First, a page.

The election experts such as Nicholas Whyte and Bill White agree that only one seat in Northern Ireland is likely to change hands.
Yet it might also be a liklihood that more than one seat will change hands.
How can those seemingly contradictory scenarios both be likely?
Well, as follows: East Belfast is the only seat that is widely predicted to change between the parties, in a return to the DUP (Alliance is battling mightily to prevent that).
But five other seats are close.
While each of those other five seats, when considered individually, is expected to stay with the party that won in 2010, their leads are – to varying degrees – narrow.
It may then be that combining the probability overall of those seats means that it can be expected that at least one of the five will defy predictions and switch hands.
Those marginal seats, in roughly descending level of tightness, are East Belfast; South Antrim; Upper Bann; Fermanagh & S.Tyrone; South Belfast; North Belfast.
It will be surprising if any other seat changes hands.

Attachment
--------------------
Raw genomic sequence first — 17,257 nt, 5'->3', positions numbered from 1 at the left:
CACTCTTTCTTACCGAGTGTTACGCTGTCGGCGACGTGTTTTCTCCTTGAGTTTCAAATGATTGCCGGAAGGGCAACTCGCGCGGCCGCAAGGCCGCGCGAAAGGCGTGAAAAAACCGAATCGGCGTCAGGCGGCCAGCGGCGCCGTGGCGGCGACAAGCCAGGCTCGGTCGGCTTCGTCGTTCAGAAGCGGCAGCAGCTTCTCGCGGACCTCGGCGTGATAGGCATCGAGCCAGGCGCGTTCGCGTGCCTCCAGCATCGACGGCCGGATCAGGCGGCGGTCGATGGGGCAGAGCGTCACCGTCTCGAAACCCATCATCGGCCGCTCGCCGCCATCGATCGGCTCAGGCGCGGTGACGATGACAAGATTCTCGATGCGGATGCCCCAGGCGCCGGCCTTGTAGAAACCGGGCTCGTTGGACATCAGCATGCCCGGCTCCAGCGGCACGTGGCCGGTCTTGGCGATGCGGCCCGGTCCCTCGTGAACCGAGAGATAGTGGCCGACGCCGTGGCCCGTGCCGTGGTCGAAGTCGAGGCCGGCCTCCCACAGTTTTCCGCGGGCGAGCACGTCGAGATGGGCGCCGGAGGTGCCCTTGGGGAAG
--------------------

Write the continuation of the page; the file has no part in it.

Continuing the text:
Unionists are talking up Newry & Armagh but a Danny Kennedy win depends on an improbable evenly split nationalist vote in an area where Sinn Fein is now popular.
The most vulnerable of the ‘safe’ 12 seats may in fact be the two SDLP ones (to Sinn Fein).
A statistic to watch is South Belfast, which could break the record for the smallest vote share of a winning MP in a UK election, held by Russell Johnston (Lib Dem), who won Inverness, Nairn and Lochaber in 1992 with 26 per cent.
Alasdair McDonnell is the favourite to hold on, but if so he is unlikely to get more than a third of the vote.
The field is so split, with multiple candidates who can expect a strong vote, that a win is possible with a percentage vote in the 20s.